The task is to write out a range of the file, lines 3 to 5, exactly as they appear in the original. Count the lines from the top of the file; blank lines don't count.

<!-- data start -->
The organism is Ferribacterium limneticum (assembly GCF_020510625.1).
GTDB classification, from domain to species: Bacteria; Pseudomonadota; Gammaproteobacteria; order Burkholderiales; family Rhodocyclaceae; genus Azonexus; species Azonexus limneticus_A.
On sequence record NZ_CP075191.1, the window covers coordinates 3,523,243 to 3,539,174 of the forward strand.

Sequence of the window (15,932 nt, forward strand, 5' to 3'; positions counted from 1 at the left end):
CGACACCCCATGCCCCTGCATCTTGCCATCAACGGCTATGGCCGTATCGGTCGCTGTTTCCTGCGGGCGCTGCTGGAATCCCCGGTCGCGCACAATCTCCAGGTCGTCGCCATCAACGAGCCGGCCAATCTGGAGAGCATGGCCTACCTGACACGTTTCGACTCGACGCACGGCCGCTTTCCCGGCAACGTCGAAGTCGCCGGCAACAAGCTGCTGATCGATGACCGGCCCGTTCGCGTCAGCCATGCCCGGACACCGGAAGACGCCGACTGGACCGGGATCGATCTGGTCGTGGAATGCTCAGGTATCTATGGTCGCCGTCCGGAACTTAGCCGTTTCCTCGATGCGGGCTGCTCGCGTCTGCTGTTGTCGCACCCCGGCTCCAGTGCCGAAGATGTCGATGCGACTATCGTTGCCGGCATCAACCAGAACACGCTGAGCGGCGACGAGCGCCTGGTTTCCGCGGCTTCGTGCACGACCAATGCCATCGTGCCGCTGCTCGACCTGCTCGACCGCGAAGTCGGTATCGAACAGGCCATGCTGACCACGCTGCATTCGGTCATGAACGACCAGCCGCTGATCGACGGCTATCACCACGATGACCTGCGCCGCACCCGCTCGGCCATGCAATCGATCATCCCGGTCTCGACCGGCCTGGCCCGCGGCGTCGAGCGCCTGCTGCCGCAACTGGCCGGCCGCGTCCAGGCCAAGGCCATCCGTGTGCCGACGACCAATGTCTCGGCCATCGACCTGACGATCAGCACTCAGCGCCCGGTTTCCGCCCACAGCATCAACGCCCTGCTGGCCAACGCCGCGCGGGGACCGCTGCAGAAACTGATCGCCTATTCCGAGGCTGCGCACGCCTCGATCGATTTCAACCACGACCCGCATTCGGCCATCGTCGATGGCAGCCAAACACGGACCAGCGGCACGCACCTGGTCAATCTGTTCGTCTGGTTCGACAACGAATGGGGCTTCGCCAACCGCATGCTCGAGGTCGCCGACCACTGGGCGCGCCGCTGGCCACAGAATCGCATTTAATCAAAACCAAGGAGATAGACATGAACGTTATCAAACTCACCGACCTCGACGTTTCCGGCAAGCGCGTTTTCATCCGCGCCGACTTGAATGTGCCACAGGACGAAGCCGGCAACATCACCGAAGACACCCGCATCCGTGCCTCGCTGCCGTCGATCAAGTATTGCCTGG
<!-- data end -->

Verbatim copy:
On sequence record NZ_CP075191.1, the window covers coordinates 3,523,243 to 3,539,174 of the forward strand.

Sequence of the window (15,932 nt, forward strand, 5' to 3'; positions counted from 1 at the left end):
CGACACCCCATGCCCCTGCATCTTGCCATCAACGGCTATGGCCGTATCGGTCGCTGTTTCCTGCGGGCGCTGCTGGAATCCCCGGTCGCGCACAATCTCCAGGTCGTCGCCATCAACGAGCCGGCCAATCTGGAGAGCATGGCCTACCTGACACGTTTCGACTCGACGCACGGCCGCTTTCCCGGCAACGTCGAAGTCGCCGGCAACAAGCTGCTGATCGATGACCGGCCCGTTCGCGTCAGCCATGCCCGGACACCGGAAGACGCCGACTGGACCGGGATCGATCTGGTCGTGGAATGCTCAGGTATCTATGGTCGCCGTCCGGAACTTAGCCGTTTCCTCGATGCGGGCTGCTCGCGTCTGCTGTTGTCGCACCCCGGCTCCAGTGCCGAAGATGTCGATGCGACTATCGTTGCCGGCATCAACCAGAACACGCTGAGCGGCGACGAGCGCCTGGTTTCCGCGGCTTCGTGCACGACCAATGCCATCGTGCCGCTGCTCGACCTGCTCGACCGCGAAGTCGGTATCGAACAGGCCATGCTGACCACGCTGCATTCGGTCATGAACGACCAGCCGCTGATCGACGGCTATCACCACGATGACCTGCGCCGCACCCGCTCGGCCATGCAATCGATCATCCCGGTCTCGACCGGCCTGGCCCGCGGCGTCGAGCGCCTGCTGCCGCAACTGGCCGGCCGCGTCCAGGCCAAGGCCATCCGTGTGCCGACGACCAATGTCTCGGCCATCGACCTGACGATCAGCACTCAGCGCCCGGTTTCCGCCCACAGCATCAACGCCCTGCTGGCCAACGCCGCGCGGGGACCGCTGCAGAAACTGATCGCCTATTCCGAGGCTGCGCACGCCTCGATCGATTTCAACCACGACCCGCATTCGGCCATCGTCGATGGCAGCCAAACACGGACCAGCGGCACGCACCTGGTCAATCTGTTCGTCTGGTTCGACAACGAATGGGGCTTCGCCAACCGCATGCTCGAGGTCGCCGACCACTGGGCGCGCCGCTGGCCACAGAATCGCATTTAATCAAAACCAAGGAGATAGACATGAACGTTATCAAACTCACCGACCTCGACGTTTCCGGCAAGCGCGTTTTCATCCGCGCCGACTTGAATGTGCCACAGGACGAAGCCGGCAACATCACCGAAGACACCCGCATCCGTGCCTCGCTGCCGTCGATCAAGTATTGCCTGG